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Fast precision rectifier/absolute-peak-detector

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thanks for the advice, i had compltely skipped your mention of that part in that vid when i watched it originally.
Very nice device, i ran a quick simulation and seems to work, now to try and get one of those(and they're dip as well, hooray!), i won't be needing the 20Mhz as the ripple will probably be below 1Mhz, but it can't hurt either.
What i do notice is that if i try to AC couple the input, it adds quite the offset to the input after the decoupling cap, does the AD8036 requires a low-impedance input to work?

--- Quote from: EEVblog on March 01, 2011, 06:19:34 am ---For a fast (20MHz) full wave precision rectifier, try the AD8036:
See the app note.
Mentioned in blog #38


--- End quote ---

scrat, actually it won't go down to 0Hz, i think the lowest freqs will be around 20 to 50Hz.
It isn't viable to build a reference value and a diference amplifier as the voltages are high and the values are nominal, thus there can be variations which would be problematic to differentiate.
Time response is not of the essence as long as it outputs the peak.

tecman, the large spikes(under/over) will better be handled by a dedicated window comparator, i rather not dwelve into logarithmic amps and dynamic range issues as i need the best of both world in as simple package as possible.

What's the best way to AC couple the input signal?, a simple CR highpass filter?, or a buffered highpass with an opamp(but that can distortion the original ripple if i'm not careful about the amp) to provide low impedance to the AD8036?

Since the opamp is powered by dual voltage, I see no problem in simply adding a series cap at the input, having 1/(2*pi*Rg*C) << lowest frequency.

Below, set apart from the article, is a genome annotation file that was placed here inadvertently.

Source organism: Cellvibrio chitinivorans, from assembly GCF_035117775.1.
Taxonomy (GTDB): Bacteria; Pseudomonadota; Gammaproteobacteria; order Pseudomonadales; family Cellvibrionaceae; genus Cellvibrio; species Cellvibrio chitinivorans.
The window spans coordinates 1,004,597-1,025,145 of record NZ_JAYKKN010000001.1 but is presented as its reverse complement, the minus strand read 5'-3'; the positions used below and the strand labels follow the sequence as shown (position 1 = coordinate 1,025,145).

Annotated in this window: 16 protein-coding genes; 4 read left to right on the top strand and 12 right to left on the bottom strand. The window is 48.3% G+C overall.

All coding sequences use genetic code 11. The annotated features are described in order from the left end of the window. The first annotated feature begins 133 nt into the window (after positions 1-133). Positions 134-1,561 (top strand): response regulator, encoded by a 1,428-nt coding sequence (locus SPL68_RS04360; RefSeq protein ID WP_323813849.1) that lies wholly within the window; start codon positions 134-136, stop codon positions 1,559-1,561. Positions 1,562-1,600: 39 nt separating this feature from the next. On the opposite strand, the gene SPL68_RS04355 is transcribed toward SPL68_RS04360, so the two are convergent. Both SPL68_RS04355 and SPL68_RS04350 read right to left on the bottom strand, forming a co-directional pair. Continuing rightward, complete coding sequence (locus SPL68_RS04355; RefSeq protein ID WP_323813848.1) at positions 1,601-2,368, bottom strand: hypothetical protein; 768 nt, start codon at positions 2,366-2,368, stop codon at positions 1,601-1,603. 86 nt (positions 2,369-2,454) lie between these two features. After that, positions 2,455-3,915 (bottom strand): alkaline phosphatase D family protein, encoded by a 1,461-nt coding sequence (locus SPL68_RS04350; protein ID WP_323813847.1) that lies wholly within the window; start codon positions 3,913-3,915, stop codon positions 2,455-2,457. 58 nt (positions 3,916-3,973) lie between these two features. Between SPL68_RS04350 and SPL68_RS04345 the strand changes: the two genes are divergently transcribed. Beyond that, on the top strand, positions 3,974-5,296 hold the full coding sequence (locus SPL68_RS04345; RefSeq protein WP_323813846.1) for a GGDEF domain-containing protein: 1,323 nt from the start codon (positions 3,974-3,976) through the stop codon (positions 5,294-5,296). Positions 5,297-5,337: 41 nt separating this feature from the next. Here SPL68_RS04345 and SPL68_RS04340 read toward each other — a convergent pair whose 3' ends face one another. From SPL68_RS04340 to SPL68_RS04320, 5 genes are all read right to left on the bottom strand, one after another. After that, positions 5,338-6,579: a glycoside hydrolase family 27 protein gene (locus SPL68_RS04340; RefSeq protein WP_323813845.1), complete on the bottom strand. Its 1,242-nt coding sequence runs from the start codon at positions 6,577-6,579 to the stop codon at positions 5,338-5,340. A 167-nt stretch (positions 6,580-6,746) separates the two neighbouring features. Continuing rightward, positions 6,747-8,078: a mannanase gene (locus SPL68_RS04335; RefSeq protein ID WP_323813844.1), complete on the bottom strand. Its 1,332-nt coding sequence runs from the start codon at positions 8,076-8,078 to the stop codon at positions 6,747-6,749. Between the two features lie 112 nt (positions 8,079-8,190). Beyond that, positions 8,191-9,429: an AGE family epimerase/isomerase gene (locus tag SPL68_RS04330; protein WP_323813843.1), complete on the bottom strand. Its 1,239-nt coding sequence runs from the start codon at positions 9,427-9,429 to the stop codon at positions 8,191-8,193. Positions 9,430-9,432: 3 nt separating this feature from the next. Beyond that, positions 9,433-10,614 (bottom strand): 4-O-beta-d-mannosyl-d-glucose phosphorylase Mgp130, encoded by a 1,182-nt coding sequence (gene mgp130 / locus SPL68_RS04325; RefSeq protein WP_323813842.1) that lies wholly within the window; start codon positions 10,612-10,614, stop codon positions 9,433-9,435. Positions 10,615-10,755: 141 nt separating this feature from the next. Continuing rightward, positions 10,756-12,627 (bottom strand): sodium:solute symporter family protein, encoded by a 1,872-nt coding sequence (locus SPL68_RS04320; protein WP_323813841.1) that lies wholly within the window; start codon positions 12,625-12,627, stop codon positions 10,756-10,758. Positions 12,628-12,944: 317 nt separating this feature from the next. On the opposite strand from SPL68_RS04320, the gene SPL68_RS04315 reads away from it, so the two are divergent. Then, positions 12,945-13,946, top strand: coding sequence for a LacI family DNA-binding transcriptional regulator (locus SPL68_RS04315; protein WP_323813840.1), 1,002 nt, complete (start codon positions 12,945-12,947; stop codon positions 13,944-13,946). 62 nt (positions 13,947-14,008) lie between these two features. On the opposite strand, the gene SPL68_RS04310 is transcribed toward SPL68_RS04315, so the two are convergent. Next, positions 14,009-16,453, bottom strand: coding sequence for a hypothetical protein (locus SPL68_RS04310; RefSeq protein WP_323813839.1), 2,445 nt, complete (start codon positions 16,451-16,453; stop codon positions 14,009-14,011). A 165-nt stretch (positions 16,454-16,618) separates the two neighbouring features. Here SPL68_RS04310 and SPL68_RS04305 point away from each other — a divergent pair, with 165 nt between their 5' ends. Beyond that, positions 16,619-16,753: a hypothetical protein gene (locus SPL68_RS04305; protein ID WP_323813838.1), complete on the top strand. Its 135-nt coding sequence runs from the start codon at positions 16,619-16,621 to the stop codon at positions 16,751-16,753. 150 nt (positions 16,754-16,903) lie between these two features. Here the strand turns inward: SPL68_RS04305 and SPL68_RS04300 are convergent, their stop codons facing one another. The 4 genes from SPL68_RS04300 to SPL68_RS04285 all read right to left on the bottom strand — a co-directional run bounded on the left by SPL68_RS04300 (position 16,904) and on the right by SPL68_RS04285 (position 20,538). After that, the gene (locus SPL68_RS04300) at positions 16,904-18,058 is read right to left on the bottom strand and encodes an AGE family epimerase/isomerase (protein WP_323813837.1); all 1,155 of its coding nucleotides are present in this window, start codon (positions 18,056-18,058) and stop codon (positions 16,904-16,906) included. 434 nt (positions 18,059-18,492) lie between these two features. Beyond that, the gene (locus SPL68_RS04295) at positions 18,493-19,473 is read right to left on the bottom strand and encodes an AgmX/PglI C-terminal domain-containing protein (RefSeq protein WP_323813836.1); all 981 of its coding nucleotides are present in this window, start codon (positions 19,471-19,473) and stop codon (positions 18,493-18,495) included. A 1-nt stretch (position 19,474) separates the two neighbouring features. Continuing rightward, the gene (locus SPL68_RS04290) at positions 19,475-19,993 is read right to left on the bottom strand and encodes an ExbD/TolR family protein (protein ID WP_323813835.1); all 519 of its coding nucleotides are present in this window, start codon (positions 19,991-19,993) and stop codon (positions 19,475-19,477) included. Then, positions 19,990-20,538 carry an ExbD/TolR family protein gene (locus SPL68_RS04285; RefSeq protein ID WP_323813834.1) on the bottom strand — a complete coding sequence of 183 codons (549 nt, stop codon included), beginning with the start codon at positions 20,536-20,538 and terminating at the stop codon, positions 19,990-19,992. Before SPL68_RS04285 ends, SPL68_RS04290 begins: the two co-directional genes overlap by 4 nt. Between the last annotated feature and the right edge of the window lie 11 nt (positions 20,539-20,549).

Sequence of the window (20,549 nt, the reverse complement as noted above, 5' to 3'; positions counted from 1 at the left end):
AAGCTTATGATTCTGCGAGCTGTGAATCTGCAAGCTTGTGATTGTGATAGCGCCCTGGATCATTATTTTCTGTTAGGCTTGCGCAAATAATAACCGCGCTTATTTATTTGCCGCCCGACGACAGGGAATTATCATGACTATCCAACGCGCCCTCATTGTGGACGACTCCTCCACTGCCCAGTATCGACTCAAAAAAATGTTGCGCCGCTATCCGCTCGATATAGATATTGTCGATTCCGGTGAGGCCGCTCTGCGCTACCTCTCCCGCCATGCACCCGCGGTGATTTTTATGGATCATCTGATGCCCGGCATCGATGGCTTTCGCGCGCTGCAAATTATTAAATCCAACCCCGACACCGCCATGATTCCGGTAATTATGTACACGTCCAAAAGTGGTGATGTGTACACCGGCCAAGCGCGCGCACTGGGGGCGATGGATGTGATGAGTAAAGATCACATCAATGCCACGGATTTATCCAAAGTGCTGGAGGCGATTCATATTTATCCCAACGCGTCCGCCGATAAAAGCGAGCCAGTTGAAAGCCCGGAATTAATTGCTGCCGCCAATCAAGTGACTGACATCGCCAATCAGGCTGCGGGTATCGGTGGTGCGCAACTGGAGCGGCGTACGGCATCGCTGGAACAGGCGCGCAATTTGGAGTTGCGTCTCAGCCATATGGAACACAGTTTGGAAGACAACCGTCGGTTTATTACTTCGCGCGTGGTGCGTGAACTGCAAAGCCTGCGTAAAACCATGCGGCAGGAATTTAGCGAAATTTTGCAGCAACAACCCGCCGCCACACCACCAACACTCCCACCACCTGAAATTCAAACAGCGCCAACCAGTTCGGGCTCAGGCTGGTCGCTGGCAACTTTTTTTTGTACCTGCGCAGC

to narrow down on the design i'll block it this way(and since i have no idea about the clipping on the input of the AD8036):
Active sallen-key highpass filter with 20Hz cutoff based on OP277 or LM310 follower -> AD8036 precision rectifier -> peak-hold/peak-detector -> [possibly x2/x3 opamp] -> ADC input

the problem i'm having is the response of the peak-hold/detector in a wide range of frequencies, i've built this circuit http://www.discovercircuits.com/DJ-Circuits/peakdet1.htm but behaves quite poorly below ~1Khz, and i can dispense of the 2nd LM393 in that circuit as well as i don't need large current capabilities.
the gain stage is because the resulting rectified peaks will be very small (around 100mV~) and that's 10~codes in the 10bit ADC, but maybe i won't need it...
so back to the peak detector, is there any other "fancier" solution(not clock sampled/holdfed, as i need it to be continuous) for wideband peak-holding?

I think the only solution is to lower down the peak detector output "filter" corner.
However, very low pass filtering the AD8036 output should make the peak detector not necessary.

the peak detector is to get a stable DC input for the ADC and to have a stable "worse-case" sampling which is what i'm after.
the simple rectified output is too "variable" and i could be missing small very transient spikes in software
of course i could do this in software with max/min, but the microcontroller is already busy with other stuff running and i can't be sampling fast enough to depend on software max/min(and i'd rather not).

i could also use a very-large time constant RC network after the AD8036, but that would skip fast spikes...., even an active one...


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